Toy tinkerer makes good
Walk into Jack McCauley’s (B.S.’86 EECS) office, and you’ll see some of the rewards that come from being an engineering wizard: a 1969 certificate from Tinker Toys, proclaiming the nine-year-old McCauley a master “Toy Tinkerer” and promising a $1,000 scholarship; some of the dozen or more patents he’s earned; and then there are six colorful electric guitars, signed by Metallica’s Kirk Hammett and Flea of the Red Hot Chili Peppers, among others.
McCauley is currently president of R0R3 Devices, a product design and development firm. But he’s perhaps best known for inventing the first scrolling feature of the computer mouse and for engineering the Guitar Hero video game series. He was also chief developer of several virtual reality technologies for gaming, including the Oculus Rift VR headgear, and was one of the originators of the Universal Serial Bus (USB) port standard for computer peripherals. He also pioneered the use of microelectromechanical systems (MEMS) technology in the gaming industry.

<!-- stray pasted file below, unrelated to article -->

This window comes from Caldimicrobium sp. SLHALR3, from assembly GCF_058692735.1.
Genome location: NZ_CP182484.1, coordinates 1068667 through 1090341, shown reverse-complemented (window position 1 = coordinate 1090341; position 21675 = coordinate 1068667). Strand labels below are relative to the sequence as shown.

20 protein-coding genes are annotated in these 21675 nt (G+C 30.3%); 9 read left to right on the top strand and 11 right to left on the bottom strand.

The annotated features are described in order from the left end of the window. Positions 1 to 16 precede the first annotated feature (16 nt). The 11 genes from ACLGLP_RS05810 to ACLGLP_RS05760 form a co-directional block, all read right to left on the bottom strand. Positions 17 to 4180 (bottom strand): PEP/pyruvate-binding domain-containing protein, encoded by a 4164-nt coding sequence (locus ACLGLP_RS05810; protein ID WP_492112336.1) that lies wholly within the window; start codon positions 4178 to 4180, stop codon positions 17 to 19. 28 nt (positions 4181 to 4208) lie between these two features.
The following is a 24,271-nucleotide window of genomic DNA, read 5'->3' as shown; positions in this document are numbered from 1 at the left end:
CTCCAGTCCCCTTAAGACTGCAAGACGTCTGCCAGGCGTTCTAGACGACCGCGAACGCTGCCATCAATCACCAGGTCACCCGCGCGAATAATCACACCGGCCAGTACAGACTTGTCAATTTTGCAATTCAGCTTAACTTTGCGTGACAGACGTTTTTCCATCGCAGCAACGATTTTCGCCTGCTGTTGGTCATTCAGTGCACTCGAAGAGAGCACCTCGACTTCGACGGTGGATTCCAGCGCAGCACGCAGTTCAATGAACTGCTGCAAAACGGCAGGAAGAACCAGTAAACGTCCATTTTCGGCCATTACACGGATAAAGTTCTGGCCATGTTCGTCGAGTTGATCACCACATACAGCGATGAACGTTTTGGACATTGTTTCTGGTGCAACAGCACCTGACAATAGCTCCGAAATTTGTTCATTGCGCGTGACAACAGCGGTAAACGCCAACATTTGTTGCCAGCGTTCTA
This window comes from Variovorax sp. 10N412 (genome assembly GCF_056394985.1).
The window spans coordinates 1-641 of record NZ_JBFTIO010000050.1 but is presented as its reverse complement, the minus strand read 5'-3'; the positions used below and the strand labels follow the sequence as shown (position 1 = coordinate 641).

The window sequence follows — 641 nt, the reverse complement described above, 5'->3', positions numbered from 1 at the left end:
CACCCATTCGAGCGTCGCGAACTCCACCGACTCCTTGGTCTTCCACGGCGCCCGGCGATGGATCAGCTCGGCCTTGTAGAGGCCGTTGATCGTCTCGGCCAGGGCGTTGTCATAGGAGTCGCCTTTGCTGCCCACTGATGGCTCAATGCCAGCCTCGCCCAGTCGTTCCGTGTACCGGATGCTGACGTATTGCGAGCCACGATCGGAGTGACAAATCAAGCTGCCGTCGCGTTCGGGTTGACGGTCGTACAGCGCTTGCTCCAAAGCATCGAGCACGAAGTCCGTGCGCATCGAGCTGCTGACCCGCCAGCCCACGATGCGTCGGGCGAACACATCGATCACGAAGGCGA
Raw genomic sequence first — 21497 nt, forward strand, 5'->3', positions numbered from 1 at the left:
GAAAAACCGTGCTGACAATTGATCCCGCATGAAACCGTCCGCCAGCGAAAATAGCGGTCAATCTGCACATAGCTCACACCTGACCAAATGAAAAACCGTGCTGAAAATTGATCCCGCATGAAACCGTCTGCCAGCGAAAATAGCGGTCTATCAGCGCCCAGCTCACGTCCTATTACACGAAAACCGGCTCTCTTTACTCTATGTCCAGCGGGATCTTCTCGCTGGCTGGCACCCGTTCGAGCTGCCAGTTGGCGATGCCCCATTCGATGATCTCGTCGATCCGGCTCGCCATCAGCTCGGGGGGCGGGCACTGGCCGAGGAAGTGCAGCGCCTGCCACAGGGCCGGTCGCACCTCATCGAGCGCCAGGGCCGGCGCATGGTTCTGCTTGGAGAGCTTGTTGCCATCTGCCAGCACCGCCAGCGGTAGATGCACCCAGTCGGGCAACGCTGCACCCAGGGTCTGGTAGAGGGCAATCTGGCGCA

In 2014, McCauley gave the inaugural lecture of the Berkeley Innovators lecture series, which led to his involvement with SkyDeck/Berkeley, the university-affiliated business accelerator. The reconnection also inspired him and his wife, Eileen Larkin McCauley (B.A.’82 English), to make a $2.5-million gift to establish the McCauley Family Fund in Design Innovation.
For all his successes, McCauley simply considers himself a creative person, driven by curiosity and problem-solving. His advice to future engineers? “In order to be in the band, you have to play an instrument,” he says. “That’s why I went to Cal — I wanted to learn those skills. Just learn your instrument.”
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